Msiri Msiri (c. 1830 – December 20, 1891) founded and ruled the Yeke Kingdom (also called the Garanganze or Garenganze kingdom) in south-east Katanga Province, Katanga (now in DR Congo) from about 1856 to 1891. His name is sometimes spelled 'M'Siri' i ...
, King of Katanga, in 1891. Bedouin- and Berber-ruled states in the
Sahara The Sahara (, ; ar, الصحراء الكبرى, ', 'the Greatest Desert') is a desert on the African continent Africa is the world's second-largest and second-most populous continent A continent is any of several large landma ...

Sahara
and the
Sub-Sahara Sub-Saharan Africa is, geographically and ethnoculturally, the area of the continent of Africa Africa is the world's second-largest and second-most populous continent, after Asia in both cases. At about 30.3 million km2 (11.7 million s ...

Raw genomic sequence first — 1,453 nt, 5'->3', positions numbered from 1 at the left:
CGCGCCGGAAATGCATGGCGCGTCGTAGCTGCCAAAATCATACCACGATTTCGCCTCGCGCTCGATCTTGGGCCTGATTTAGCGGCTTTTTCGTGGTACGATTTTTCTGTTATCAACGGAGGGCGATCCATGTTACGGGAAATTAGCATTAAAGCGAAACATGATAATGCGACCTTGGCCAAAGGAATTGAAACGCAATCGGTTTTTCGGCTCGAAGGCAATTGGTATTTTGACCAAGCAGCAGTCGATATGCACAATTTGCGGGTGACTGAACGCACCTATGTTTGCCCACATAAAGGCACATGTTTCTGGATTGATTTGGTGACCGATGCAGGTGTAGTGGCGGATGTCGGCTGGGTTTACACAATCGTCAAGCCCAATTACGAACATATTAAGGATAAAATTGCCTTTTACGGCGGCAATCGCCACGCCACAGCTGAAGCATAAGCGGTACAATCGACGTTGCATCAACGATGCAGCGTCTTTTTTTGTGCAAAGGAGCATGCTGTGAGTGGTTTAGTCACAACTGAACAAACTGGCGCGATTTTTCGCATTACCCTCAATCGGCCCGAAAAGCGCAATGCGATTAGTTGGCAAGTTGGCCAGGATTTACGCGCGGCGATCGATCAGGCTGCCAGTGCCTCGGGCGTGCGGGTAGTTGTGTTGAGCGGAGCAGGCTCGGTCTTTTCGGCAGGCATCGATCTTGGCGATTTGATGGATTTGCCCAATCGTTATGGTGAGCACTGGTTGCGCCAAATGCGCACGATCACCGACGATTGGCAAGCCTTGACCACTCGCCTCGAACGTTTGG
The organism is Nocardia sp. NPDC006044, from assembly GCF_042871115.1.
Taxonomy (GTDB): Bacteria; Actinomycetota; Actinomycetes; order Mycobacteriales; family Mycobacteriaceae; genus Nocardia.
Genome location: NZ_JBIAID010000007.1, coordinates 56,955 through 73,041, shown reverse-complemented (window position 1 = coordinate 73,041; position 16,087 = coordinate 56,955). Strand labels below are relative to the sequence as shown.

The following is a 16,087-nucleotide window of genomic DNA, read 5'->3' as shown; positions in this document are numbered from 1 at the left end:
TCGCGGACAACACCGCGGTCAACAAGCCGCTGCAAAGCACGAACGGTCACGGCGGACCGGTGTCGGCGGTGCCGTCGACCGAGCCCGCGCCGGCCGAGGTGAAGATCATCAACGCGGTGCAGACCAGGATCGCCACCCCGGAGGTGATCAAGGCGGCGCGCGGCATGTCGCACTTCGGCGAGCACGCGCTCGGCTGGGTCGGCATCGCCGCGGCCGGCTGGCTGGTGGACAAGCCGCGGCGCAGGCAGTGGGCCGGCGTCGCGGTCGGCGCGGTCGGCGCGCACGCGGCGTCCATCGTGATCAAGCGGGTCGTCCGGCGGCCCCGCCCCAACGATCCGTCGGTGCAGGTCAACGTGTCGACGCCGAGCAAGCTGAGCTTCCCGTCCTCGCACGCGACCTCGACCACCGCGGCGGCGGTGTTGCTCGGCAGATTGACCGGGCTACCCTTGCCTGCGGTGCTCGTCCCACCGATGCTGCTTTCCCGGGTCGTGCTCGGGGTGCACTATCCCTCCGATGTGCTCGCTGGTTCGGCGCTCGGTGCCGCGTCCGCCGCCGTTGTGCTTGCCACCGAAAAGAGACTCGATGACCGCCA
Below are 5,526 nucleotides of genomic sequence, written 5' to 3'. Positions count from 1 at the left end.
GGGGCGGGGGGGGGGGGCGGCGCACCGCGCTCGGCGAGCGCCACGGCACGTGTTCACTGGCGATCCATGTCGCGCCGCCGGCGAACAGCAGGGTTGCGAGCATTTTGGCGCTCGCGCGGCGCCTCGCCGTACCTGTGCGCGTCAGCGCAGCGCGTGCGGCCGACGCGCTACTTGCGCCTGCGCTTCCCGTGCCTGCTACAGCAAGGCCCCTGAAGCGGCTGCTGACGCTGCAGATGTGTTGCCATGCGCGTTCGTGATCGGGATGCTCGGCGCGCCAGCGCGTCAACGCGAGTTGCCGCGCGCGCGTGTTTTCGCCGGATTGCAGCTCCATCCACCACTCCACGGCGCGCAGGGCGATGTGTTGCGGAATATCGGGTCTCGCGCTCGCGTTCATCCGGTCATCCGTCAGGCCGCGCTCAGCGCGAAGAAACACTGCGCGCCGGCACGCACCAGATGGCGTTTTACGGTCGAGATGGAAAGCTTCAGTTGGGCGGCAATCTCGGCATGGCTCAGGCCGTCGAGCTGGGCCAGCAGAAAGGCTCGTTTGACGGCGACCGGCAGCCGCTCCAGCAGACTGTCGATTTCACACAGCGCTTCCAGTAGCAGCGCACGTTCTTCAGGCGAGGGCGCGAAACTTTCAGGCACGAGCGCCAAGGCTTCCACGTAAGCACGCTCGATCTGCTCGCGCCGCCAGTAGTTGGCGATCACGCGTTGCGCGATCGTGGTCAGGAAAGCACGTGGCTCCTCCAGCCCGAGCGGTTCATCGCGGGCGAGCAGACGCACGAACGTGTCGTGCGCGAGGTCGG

were overrun by the French in several wars by the beginning of
World War I World War I, often abbreviated as WWI or WW1, also known as the First World War or the Great War, was a global war A world war is "a war engaged in by all or most of the principal nations of the world". The term is usually reserved for ...

World War I
. The British moved up from South Africa and down from Egypt and conquered states such as the
Mahdist State The Mahdist State, also known as Mahdist Sudan or the Sudanese Mahdiyya, was a state based on a religious and political movement launched in 1881 by Muhammad Ahmad bin Abdullah (later Muhammad al-Mahdi) against the Khedivate of Egypt The Khedi ...
and the